Anna Westenberger: The construction equipment market did indeed grow slower; nonetheless we are still talking about five per cent annual growth. The reason for this decline lies in growing uncertainties regarding the market and its regulations as well as rising capital costs. In the medium term we are still not worried. Especially the demand for low-budget housing will very likely not decline, especially if one takes into account the rapid growth of India‘s metropolises.
What are the main drivers for this growth?
SM: The earth-moving segment, in particular, has been driving the overall construction equipment industry in India, with the strong demand emanating from the government-backed infrastructure projects. The segment is poised to register a remarkable compound annual growth rate of around twenty-one per cent during 2011 to 2015, as per our estimates.
AW: We also expect significant growth from infrastructure. The current five year plan of the government, which covers the period up until 2017, includes doubling the investments in this sector compared to the recent one. Big investments are planned to expand the countries energy- and water supply as well as roads and the train network. Furthermore, several ports and airports are in planning or already being built.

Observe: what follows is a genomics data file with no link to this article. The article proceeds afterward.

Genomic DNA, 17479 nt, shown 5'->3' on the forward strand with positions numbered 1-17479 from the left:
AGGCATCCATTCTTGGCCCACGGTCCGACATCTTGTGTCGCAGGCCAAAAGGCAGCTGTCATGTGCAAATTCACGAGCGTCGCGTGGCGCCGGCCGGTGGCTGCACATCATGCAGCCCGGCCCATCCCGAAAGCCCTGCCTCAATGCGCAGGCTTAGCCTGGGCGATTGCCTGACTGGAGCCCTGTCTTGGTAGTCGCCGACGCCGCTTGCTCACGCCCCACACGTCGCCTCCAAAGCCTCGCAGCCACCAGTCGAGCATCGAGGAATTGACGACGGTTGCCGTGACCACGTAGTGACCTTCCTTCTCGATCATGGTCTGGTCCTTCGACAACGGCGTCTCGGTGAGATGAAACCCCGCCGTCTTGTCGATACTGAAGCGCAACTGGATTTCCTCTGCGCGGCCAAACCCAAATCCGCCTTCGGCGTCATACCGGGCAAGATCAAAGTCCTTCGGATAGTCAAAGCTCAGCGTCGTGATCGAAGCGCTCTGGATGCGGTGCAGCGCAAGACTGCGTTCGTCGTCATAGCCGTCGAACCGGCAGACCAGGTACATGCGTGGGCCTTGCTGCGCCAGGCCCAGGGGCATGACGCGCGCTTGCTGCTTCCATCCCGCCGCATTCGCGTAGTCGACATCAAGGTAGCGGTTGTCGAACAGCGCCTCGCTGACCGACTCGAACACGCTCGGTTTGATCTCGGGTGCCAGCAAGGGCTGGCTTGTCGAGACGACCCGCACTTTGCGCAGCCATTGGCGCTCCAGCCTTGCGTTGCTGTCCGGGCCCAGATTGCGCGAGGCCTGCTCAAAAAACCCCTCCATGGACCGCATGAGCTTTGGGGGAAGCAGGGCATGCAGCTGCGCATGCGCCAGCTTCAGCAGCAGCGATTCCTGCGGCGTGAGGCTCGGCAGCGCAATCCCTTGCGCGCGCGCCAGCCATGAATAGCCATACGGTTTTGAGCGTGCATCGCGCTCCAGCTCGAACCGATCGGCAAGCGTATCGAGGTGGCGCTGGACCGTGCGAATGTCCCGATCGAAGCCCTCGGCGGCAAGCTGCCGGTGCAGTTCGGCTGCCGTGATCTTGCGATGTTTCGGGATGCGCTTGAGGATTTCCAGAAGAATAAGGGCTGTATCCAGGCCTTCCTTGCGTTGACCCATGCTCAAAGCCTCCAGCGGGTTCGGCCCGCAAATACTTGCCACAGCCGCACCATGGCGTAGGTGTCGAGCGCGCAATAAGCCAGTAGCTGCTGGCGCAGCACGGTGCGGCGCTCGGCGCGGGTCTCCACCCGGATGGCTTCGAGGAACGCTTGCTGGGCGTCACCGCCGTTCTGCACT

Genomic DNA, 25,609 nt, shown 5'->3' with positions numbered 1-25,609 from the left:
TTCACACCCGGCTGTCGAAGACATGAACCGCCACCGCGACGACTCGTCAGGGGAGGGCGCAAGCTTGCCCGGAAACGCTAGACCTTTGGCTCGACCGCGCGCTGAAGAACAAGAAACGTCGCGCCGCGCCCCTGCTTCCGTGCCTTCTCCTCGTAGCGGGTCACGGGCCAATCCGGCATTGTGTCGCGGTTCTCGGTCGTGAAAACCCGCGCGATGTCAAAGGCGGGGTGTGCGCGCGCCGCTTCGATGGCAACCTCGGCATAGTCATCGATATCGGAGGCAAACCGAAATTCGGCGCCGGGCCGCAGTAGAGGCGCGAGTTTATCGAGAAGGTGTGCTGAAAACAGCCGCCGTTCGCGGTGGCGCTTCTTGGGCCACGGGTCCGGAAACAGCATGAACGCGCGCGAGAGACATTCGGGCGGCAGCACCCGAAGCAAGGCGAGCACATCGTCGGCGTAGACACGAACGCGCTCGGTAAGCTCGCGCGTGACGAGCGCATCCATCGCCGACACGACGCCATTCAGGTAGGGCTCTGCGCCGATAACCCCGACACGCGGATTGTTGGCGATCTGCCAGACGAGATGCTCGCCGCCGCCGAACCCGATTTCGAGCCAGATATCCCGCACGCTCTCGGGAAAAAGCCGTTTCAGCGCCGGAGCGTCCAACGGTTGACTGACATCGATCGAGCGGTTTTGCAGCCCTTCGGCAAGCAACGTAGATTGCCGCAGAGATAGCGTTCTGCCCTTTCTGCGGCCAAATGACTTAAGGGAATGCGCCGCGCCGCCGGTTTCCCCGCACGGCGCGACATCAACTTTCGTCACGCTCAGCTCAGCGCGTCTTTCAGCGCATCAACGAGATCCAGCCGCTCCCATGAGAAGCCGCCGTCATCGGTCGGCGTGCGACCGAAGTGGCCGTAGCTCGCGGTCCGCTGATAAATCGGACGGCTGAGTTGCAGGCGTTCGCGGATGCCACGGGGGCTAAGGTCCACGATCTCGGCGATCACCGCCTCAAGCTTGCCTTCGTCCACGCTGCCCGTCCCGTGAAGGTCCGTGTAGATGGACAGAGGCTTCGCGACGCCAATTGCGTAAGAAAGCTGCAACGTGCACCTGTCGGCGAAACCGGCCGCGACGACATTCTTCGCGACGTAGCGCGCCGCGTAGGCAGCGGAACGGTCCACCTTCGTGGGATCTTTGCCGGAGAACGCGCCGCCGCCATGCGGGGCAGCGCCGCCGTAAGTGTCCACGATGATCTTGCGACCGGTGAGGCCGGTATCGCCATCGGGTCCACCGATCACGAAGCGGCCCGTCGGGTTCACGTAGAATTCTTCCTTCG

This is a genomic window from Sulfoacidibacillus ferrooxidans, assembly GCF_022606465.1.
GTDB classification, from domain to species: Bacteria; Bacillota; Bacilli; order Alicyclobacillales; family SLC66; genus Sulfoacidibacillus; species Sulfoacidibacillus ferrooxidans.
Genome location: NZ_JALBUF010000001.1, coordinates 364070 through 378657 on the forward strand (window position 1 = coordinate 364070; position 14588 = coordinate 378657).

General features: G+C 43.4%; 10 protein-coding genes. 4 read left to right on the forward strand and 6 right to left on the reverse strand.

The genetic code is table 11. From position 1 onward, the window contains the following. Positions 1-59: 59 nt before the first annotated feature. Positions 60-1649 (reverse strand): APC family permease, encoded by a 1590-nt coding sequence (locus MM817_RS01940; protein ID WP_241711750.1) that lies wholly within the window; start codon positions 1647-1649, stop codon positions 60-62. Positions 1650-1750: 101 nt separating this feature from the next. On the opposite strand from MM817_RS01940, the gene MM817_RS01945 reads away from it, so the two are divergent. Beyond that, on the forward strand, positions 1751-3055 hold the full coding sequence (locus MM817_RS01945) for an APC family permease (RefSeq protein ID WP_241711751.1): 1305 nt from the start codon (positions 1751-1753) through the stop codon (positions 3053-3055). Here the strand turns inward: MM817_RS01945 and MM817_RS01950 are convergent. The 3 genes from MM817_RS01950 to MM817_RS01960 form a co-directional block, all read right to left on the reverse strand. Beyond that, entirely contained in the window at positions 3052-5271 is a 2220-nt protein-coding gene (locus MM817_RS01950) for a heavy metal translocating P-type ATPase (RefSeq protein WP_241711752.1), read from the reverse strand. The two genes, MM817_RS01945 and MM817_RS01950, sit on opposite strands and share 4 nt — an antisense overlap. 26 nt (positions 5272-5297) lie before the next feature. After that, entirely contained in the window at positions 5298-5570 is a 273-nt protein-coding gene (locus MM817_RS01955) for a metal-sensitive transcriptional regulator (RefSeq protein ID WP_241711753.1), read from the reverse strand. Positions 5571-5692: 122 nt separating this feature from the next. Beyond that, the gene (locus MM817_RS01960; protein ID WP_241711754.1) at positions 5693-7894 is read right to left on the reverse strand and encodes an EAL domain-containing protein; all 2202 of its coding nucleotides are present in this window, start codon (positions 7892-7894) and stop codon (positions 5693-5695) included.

But India is still behind when it comes to the market for construction machinery and equipment
AW: As long as labor costs are comparably low, at least smaller firms will shy away from the investments that come with that sort of equipment. India‘s highly fragmented building sector still hosts a significant number of these. Especially if we are talking about smaller building projects, the smaller builders often have an advantage, since they offer cheaper labor compared to the big competitors. But even as we speak, the circumstances are changing. There are two main factors that make a growing construction equipment market very likely. The number of larger projects is growing strongly. With those, heavy machinery is without alternative if companies want to build beyond a certain size. Especially in the metropolises many new buildings have reached a size which is impossible to build without the help of professional equipment. The second factor is the time. The more the sector is professionalized, the shorter the schedules become. Manual labor may still be cheaper, but it will consume more time. And that is time that especially the large builders are not willing to afford.
What can the Industry do to foster the expected growth?
SM: It is a major task for the industry to adapt to the expected growth. India‘s worldwide market share in the industry already tripled to six per cent from 2004 to 2010 and will continue to grow. Companies therefore have to adapt on multiple fronts. One of them is the collaboration with the suppliers, another is improving the competitiveness. This means, for example, to create new products which suit the Indian‘s customers demands and to continuously upgrade the skills of the sales force.
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Source: bC India News Room